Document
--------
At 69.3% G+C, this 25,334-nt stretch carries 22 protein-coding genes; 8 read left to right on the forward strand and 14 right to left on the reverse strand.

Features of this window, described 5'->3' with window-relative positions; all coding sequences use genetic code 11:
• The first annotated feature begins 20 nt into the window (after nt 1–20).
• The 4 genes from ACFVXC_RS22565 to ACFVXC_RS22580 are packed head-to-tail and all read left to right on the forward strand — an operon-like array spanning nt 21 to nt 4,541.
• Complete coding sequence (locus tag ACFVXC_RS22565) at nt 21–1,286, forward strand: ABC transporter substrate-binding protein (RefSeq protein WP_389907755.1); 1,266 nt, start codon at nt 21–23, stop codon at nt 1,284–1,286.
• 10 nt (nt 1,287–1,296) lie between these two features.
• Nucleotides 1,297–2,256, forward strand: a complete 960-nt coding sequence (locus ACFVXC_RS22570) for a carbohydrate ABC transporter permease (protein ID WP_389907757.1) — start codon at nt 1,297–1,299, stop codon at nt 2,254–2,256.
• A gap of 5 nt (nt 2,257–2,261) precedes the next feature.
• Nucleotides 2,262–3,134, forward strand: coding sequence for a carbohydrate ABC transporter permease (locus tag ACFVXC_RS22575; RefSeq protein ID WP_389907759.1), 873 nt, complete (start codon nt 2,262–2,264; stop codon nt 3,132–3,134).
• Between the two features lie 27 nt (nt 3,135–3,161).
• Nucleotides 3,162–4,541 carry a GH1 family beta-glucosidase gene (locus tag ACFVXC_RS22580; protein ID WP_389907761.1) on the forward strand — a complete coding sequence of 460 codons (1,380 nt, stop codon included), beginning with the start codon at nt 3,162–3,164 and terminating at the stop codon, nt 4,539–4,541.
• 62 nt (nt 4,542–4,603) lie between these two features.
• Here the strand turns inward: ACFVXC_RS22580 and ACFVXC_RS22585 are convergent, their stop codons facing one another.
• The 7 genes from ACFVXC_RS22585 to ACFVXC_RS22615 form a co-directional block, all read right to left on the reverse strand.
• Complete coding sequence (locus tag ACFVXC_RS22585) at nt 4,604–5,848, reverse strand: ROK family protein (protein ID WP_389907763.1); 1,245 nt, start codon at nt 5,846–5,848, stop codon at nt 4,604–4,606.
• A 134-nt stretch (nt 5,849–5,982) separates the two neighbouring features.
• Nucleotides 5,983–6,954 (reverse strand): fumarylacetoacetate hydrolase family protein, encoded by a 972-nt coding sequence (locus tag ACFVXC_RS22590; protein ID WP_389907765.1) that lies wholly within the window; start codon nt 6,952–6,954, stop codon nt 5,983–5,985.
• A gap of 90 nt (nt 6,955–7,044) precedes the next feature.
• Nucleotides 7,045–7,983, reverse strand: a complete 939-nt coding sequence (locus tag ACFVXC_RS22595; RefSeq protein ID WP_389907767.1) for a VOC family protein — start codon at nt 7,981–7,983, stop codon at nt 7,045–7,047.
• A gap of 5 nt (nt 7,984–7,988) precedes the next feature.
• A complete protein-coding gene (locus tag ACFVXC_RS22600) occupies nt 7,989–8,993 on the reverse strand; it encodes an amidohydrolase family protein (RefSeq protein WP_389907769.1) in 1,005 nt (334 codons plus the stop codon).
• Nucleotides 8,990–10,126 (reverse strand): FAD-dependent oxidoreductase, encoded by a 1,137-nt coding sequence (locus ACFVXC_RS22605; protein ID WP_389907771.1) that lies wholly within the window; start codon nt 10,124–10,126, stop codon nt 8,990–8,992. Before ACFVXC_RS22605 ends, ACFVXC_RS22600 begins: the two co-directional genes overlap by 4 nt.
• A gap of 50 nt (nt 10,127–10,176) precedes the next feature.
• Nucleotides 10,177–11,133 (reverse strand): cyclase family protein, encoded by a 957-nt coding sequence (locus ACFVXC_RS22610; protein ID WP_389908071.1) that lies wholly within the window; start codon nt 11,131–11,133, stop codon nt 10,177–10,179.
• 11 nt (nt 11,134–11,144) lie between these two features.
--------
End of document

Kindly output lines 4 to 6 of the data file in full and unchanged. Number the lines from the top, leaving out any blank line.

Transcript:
• The 4 genes from ACFVXC_RS22565 to ACFVXC_RS22580 are packed head-to-tail and all read left to right on the forward strand — an operon-like array spanning nt 21 to nt 4,541.
• Complete coding sequence (locus tag ACFVXC_RS22565) at nt 21–1,286, forward strand: ABC transporter substrate-binding protein (RefSeq protein WP_389907755.1); 1,266 nt, start codon at nt 21–23, stop codon at nt 1,284–1,286.
• 10 nt (nt 1,287–1,296) lie between these two features.